Short‑term outcomes of platelet‑rich plasma injection for treatment of osteoarthritis of the knee
To compare the clinical outcomes of osteoarthritis indices (WOMAC and Lequesne scores) and adverse events in the treatment of osteoarthritis (OA) of the knee with platelet-rich plasma (PRP) versus hyaluronic acid (HA) or placebo.
A systematic review and meta-regression were performed to compare outcomes between PRP injections versus HA or placebo. Relevant randomized control trials were identified from Medline and Scopus from date of inception to 13 August 2015.
Results Nine of 551 studies were eligible; 6, 5, 5, 5, 2, 2, 2 and 7 studies were included in pooling of WOMAC total, pain, stiffness and function scores, Lequesne score, IKDC score, EQ-VAS score and adverse events in OA knee patients, respectively. The PRP injections had −15.4 (95 % CI −28.6, −2.3, p = 0.021), lower mean WOMAC total scores, and 8.83 (95 % CI 5.88, 11.78, p < 0.001), 7.37 (95 % CI 4.33, 10.05, p = 0.021) higher mean IKDC and EQ-VAS scores when compared to HA injections. However, PRP injections had no significant differences in WOMAC pain, stiffness and function scores, as well as Lequesne score and adverse events when compared to HA or placebo.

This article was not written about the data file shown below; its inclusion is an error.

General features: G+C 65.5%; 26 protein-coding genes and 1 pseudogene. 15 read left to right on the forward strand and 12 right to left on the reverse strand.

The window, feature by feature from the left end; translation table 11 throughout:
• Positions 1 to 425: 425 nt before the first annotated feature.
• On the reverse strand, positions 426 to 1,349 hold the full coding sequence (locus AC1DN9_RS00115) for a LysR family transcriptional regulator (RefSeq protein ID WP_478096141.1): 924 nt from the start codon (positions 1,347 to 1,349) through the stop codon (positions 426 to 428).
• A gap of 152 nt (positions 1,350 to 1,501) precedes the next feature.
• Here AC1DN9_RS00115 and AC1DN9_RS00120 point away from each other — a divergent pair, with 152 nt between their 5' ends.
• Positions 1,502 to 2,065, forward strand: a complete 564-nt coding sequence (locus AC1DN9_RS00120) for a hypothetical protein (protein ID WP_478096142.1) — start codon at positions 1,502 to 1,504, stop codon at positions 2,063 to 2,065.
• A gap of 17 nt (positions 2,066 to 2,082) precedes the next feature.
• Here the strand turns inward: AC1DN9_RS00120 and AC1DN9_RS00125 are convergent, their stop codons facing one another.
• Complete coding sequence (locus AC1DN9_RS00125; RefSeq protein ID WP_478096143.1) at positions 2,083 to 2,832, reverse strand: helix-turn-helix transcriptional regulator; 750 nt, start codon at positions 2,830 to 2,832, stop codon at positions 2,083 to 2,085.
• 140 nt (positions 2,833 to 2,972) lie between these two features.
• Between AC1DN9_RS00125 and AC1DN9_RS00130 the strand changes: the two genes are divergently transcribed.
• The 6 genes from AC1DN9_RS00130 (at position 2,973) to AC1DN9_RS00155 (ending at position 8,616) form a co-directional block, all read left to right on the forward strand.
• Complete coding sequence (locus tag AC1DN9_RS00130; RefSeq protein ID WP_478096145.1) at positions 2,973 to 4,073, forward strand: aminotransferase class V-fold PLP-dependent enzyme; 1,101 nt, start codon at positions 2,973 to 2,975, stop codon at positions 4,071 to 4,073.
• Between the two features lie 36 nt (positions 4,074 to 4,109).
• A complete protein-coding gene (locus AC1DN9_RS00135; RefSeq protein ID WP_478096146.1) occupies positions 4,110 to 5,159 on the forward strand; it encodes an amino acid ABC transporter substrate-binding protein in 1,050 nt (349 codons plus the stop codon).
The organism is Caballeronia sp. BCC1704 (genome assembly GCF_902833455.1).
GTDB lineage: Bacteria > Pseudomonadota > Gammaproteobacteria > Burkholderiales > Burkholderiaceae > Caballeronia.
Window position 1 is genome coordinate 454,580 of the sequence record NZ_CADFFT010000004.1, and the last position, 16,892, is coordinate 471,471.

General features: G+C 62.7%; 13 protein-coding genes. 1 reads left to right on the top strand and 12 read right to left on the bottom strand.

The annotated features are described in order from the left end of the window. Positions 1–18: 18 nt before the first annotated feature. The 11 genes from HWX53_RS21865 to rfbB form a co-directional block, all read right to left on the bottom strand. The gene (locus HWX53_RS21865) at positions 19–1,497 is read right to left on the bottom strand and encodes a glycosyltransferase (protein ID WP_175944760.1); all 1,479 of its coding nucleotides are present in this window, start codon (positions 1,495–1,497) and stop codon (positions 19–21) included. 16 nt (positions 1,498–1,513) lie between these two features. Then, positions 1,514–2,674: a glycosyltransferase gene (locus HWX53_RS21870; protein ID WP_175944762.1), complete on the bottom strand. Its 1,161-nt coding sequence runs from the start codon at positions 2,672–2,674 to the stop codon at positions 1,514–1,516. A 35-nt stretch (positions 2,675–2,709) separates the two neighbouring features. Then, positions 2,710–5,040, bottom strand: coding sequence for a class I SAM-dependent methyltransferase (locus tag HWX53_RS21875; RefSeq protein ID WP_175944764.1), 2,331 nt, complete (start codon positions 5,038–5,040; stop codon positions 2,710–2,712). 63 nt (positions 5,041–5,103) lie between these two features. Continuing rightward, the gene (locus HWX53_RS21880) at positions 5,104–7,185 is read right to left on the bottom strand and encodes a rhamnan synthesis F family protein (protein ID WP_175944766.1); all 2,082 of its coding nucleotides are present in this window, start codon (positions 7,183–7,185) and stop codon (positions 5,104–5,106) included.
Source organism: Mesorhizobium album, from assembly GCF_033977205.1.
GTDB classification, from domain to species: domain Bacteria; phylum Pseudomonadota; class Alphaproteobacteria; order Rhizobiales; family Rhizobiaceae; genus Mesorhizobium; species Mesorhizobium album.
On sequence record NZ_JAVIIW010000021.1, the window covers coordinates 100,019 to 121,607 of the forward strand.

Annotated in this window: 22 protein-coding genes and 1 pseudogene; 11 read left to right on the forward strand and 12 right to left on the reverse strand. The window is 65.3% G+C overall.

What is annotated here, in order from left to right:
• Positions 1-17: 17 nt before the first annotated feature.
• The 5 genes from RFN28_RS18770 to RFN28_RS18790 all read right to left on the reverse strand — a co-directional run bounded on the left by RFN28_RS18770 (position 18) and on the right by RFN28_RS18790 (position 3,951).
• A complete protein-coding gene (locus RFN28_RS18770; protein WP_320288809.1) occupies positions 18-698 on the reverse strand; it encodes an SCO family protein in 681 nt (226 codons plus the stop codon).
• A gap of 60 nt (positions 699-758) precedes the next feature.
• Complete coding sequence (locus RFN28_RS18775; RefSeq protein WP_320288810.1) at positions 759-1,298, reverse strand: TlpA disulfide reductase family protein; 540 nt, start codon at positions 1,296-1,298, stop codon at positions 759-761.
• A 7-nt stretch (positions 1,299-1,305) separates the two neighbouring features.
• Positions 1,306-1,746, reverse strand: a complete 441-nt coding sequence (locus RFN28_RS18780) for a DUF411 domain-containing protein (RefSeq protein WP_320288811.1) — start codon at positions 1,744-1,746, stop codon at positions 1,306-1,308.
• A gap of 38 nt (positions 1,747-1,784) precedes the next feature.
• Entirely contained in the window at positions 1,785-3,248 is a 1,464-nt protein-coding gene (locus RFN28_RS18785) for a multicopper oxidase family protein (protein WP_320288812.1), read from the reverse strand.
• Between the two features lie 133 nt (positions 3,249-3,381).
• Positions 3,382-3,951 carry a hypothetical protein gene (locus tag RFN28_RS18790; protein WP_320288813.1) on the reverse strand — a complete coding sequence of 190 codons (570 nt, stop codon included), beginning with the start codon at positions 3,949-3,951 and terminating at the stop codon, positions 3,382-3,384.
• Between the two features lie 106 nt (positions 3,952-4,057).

In short-term outcomes (≤1 year), PRP injection has improved functional outcomes (WOMAC total scores, IKDC score and EQ-VAS) when compared to HA and placebo, but has no statistically significant difference in adverse events when compared to HA and placebo. This study suggests that PRP injection is more efficacious than HA injection and placebo in reducing symptoms and
improving function and quality of life. It has the potential to be the treatment of choice in patients with mild-to-moderate OA of the knee who have not responded to conventional treatment.